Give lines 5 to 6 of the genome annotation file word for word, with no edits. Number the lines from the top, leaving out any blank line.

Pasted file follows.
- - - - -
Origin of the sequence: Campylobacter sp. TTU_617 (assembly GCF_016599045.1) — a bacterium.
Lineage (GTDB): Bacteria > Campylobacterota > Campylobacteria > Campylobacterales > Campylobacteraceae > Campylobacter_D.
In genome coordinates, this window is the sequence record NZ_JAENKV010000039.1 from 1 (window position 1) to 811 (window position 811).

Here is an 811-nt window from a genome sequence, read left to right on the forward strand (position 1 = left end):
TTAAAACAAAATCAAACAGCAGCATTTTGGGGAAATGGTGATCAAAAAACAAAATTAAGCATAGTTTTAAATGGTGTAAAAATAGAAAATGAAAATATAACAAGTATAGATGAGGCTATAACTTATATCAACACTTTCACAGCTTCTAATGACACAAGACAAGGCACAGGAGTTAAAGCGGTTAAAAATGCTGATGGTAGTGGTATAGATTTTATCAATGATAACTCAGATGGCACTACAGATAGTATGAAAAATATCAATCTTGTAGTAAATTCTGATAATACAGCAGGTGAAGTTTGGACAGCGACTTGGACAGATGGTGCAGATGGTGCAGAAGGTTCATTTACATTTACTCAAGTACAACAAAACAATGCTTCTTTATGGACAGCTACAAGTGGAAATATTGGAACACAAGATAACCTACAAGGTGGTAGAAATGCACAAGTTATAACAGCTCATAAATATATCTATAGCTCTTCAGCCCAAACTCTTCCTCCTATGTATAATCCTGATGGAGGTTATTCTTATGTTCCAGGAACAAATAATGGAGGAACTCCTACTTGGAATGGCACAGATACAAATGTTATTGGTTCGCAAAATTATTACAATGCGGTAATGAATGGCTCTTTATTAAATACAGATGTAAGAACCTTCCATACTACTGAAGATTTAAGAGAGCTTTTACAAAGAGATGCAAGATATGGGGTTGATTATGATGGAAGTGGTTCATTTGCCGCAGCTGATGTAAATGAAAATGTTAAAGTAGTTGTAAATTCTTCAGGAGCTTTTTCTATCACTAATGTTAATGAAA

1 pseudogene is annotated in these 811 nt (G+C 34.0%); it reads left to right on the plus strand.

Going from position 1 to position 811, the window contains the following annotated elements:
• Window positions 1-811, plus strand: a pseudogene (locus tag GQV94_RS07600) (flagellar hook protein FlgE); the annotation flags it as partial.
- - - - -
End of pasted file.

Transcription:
TTAAAACAAAATCAAACAGCAGCATTTTGGGGAAATGGTGATCAAAAAACAAAATTAAGCATAGTTTTAAATGGTGTAAAAATAGAAAATGAAAATATAACAAGTATAGATGAGGCTATAACTTATATCAACACTTTCACAGCTTCTAATGACACAAGACAAGGCACAGGAGTTAAAGCGGTTAAAAATGCTGATGGTAGTGGTATAGATTTTATCAATGATAACTCAGATGGCACTACAGATAGTATGAAAAATATCAATCTTGTAGTAAATTCTGATAATACAGCAGGTGAAGTTTGGACAGCGACTTGGACAGATGGTGCAGATGGTGCAGAAGGTTCATTTACATTTACTCAAGTACAACAAAACAATGCTTCTTTATGGACAGCTACAAGTGGAAATATTGGAACACAAGATAACCTACAAGGTGGTAGAAATGCACAAGTTATAACAGCTCATAAATATATCTATAGCTCTTCAGCCCAAACTCTTCCTCCTATGTATAATCCTGATGGAGGTTATTCTTATGTTCCAGGAACAAATAATGGAGGAACTCCTACTTGGAATGGCACAGATACAAATGTTATTGGTTCGCAAAATTATTACAATGCGGTAATGAATGGCTCTTTATTAAATACAGATGTAAGAACCTTCCATACTACTGAAGATTTAAGAGAGCTTTTACAAAGAGATGCAAGATATGGGGTTGATTATGATGGAAGTGGTTCATTTGCCGCAGCTGATGTAAATGAAAATGTTAAAGTAGTTGTAAATTCTTCAGGAGCTTTTTCTATCACTAATGTTAATGAAA

1 pseudogene is annotated in these 811 nt (G+C 34.0%); it reads left to right on the plus strand.